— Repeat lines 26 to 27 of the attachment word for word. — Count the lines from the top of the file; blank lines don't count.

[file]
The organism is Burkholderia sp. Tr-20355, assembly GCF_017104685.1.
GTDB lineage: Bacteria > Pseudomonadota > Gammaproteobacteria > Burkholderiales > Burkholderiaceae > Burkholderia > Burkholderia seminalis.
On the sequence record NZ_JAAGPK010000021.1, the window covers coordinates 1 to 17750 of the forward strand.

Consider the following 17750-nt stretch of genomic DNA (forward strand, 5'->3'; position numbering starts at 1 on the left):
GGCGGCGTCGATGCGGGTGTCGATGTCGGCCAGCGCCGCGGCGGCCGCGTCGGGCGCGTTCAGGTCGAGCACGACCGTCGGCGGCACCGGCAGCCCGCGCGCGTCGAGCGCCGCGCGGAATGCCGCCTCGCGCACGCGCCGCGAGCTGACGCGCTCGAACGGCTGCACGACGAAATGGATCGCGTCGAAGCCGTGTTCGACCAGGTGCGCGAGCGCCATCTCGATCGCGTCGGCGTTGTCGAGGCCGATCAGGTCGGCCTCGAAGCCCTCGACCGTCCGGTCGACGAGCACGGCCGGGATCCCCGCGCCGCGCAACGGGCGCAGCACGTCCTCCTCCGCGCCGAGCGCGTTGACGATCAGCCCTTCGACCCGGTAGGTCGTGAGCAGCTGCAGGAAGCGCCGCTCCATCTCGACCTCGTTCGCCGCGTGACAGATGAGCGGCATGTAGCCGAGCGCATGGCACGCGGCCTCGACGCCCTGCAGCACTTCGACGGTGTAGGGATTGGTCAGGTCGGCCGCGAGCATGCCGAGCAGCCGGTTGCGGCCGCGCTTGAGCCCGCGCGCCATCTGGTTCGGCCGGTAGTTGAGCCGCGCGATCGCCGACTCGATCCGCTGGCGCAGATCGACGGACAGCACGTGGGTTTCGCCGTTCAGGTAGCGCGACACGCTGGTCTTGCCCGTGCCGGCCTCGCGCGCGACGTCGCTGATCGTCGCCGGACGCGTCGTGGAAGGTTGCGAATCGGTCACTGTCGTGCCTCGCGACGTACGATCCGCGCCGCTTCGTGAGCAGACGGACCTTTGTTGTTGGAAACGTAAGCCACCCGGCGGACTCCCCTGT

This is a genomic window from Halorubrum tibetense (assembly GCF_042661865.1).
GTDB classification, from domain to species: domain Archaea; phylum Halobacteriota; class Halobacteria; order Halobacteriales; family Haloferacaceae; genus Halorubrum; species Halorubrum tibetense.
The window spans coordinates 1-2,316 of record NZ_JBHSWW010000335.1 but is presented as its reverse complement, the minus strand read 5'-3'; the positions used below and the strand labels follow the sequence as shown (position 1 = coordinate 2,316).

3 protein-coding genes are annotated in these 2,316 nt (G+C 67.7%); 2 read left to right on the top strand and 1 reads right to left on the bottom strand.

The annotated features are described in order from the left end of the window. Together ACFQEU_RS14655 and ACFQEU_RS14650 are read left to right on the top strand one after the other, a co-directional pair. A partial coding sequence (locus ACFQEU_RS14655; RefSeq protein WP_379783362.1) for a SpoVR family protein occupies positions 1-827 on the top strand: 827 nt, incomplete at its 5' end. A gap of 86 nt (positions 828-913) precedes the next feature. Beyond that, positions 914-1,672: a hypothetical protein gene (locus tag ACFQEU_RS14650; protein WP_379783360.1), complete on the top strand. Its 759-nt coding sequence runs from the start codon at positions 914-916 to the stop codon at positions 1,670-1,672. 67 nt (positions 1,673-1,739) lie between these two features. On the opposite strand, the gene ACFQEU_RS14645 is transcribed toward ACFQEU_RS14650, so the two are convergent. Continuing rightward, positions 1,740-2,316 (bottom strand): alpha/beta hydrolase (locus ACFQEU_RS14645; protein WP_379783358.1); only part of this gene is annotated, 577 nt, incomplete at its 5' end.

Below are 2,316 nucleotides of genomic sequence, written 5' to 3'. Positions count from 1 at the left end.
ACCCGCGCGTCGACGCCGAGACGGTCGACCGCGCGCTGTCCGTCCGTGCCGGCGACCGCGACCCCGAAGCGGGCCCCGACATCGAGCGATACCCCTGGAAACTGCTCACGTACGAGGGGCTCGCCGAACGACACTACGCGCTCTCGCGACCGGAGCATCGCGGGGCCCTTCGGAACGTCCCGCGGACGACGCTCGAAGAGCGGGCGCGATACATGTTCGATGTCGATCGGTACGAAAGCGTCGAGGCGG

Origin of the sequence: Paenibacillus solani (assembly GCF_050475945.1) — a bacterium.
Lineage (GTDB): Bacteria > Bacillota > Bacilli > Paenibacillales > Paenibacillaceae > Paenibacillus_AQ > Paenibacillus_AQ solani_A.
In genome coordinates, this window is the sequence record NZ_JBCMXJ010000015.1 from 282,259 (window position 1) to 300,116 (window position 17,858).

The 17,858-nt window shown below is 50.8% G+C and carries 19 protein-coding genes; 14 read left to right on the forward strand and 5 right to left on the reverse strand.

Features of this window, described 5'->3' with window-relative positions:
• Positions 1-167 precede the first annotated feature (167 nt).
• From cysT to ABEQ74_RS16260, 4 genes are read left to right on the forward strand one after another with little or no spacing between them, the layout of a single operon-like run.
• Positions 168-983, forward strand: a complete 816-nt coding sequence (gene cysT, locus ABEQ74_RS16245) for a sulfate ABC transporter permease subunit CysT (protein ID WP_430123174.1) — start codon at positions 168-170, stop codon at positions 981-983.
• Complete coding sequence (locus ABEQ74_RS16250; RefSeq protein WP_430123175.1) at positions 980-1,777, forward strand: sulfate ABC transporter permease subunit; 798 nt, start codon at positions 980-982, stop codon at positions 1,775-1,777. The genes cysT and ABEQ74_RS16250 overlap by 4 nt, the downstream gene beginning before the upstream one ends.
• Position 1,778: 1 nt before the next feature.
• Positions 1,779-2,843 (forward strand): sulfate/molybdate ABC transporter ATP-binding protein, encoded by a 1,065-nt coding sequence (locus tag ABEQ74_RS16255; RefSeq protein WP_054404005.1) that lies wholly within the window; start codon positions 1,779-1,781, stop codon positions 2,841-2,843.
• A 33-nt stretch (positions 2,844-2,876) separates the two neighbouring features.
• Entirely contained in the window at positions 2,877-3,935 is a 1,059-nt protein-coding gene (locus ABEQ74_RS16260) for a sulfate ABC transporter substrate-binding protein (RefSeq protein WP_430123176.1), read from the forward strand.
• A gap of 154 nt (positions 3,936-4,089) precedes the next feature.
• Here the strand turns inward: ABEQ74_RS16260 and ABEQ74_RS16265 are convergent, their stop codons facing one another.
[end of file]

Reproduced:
• A gap of 154 nt (positions 3,936-4,089) precedes the next feature.
• Here the strand turns inward: ABEQ74_RS16260 and ABEQ74_RS16265 are convergent, their stop codons facing one another.